Introduction / PrefaceMount Rainier 2006 – 14,411’
Start from Paradise
I originally wanted to simply write a trip report but I guess my thoughts and reflections came out as well. Hopefully you'll allow a novice a chance to vent out the feelings that come along with such a life event. Thanks.
Over the past few years I have received that dangerous and nagging disease known as the outdoors. Symptoms include consistent daydreaming, lack of motivation at work and sudden urges to “go” (and I'm not referring to the restroom).
For me, the symptoms manifested first as hiking and kayaking, but quickly spread to the call of higher places. That is where the idea of Mount Rainier developed. My college roommate and father had already made numerous trips on the mountain and were a perfect fit for a novice. After almost a year of planning the trip was incorporated into a month long roadtrip. July 5th 2006 saw the car packed and tire marks leading out of New Jersey. The climb would involve a team of three. I was along for the ride. My team was a college roomate of mine, Alex and his father, Wren. Both are Seattle natives and have been on the mountain numerous times, Wren being our guide as this was, I believe, his 9th.
Day #1 - July 17th, 2006
3:30am seemed "late" only a few months ago at college. However, the outdoor lifestyle and pursuit of mountains has changed me significantly more than just the time of day at which I wake up (or go to sleep for that case). A two hour car ride to Paradise Visitor's Center followed as the sun rose over a glorious July day in the Northwest. Conditions were brisk at the visitor’s center as we waited to check in with the park rangers and obtain our final permits. I enjoyed the feeling of wool socks and sandals because I knew that kind of comfort was going to be lost for a few days.
The Paradise Inn construction was a stark contrast to the tranquil morning fog rolling in and out of the area peaks. I soon got another slap of reality as I shouldered the 60lb pack (something, I admit, I am not used to doing often enough). The trail from Paradise starts off as paved and soon shoots off into various dayhiking trails. Another first experience, mountaineering boots (not plastic thankfully), made me happy to see dirt trials. The snow of the Muir Snowfield an hour or so in was an even more welcome sight. Between the rock steps on the lower slopes of the mountains and snowfield, elevation gains consistently throughout the day. As the sun burned off a lot of the rolling fog, Mt Adams, St. Helens and Jefferson all came into view during the glorious breaks on the Muir Snowfield.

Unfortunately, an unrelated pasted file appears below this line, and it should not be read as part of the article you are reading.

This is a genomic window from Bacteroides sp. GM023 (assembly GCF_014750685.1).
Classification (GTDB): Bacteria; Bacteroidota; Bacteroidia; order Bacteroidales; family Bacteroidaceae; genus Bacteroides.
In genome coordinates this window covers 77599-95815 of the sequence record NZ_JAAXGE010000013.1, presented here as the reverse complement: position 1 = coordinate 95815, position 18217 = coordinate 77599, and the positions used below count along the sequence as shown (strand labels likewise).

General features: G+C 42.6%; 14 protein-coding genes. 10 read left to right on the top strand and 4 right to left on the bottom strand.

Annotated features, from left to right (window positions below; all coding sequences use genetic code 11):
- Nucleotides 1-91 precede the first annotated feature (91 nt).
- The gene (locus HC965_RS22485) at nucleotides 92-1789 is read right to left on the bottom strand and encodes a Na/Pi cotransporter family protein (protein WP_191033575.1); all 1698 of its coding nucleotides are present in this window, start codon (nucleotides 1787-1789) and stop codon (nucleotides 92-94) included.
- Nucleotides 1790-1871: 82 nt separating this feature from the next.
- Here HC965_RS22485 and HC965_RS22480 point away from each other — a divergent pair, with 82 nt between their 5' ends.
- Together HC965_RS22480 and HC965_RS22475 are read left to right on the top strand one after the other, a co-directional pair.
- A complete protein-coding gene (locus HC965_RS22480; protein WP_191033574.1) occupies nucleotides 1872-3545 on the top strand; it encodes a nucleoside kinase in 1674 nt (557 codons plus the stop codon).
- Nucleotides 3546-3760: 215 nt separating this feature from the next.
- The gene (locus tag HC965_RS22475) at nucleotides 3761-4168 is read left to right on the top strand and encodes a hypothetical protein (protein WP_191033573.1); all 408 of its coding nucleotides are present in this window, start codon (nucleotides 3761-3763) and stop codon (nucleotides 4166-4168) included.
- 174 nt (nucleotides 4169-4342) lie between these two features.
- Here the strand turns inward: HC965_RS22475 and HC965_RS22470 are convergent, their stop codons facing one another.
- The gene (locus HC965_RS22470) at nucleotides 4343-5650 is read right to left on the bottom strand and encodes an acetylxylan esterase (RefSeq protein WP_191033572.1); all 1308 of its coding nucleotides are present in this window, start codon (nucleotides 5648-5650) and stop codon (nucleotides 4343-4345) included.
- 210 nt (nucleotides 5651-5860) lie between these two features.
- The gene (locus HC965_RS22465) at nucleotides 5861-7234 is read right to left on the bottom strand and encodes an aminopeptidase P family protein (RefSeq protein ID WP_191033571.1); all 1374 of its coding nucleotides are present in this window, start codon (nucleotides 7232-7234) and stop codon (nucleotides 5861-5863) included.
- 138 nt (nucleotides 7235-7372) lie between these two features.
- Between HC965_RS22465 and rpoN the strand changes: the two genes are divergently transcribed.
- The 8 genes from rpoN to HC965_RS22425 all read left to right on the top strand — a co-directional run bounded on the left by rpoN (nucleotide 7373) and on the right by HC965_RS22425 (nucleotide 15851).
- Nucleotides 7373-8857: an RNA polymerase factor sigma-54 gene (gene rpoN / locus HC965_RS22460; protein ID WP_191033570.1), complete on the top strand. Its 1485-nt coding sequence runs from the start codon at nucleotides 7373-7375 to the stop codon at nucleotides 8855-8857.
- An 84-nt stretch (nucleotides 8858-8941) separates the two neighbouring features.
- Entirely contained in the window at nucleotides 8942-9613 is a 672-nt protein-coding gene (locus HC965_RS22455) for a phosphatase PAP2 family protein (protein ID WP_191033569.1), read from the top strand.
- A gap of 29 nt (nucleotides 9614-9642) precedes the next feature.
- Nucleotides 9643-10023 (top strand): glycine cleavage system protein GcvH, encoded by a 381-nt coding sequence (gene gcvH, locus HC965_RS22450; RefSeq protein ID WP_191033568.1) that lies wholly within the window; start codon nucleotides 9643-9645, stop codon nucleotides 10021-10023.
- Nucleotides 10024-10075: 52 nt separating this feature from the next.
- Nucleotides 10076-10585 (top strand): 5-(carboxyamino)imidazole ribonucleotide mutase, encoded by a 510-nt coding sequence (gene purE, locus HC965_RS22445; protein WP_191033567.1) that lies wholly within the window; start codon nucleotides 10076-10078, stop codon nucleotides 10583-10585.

Camp Muir at last. Rest stop before Cowlitz Glacier over to Ingrahm Flats.
Numerous hours and nearly 5,000ft later, Camp Muir was in sight. The trip up the snowfield was uneventful and seemingly very long. As I laid my pack down on the rocks of Camp Muir, I checked my watch and found that it indeed was very long. After a 7:30 departure from Paradise, this section of Day 1 took until about 1:30. Most of the morning I realized I was traveling fairly slowly, at one point being passed by three college females in shorts and running shoes. After numerous groups of dayhikers to Camp Muir passed, I quickly realized and convinced myself that the speed at which I travel is the one that allows me to keep going.
As nice as Camp Muir was in this desert of snow and rock, I had known all along the day was far from over. Our plans had us camping at Ingrahm Flats, a glacier, rocky scramble and another 1,000ft away. After a lovely experience in the vault toilets at Camp Muir I was ready to head out (and being breathing again). A quick lesson was necessary as our crevasse rescue practice was schedule for the next day. I had done self arrest before and had a good general knowledge of everything but had not actually been roped up before. Shortly after starting across the Cowlitz Glacier adjacent to Camp Muir, I began to feel comfortable.
That comfort soon changed to doubt as we reached Cadaver Gap and a pretty sketchy, late day rock scramble. We had been warned that rocks were extremely loose as the weather had been extremely warm in the past week or so. The gap did not disappoint. Thankfully we had left off crampons for the time being. After crossing the gap onto the east side of the mountain, it was a short, impressive hike over to basecamp and Ingrahm Flats. I was shown the dots on the snow that were tents, seemingly teetering on the edge of huge crevasses and seracs.
Ingrahm Flats basecamp from Cathedral Gap.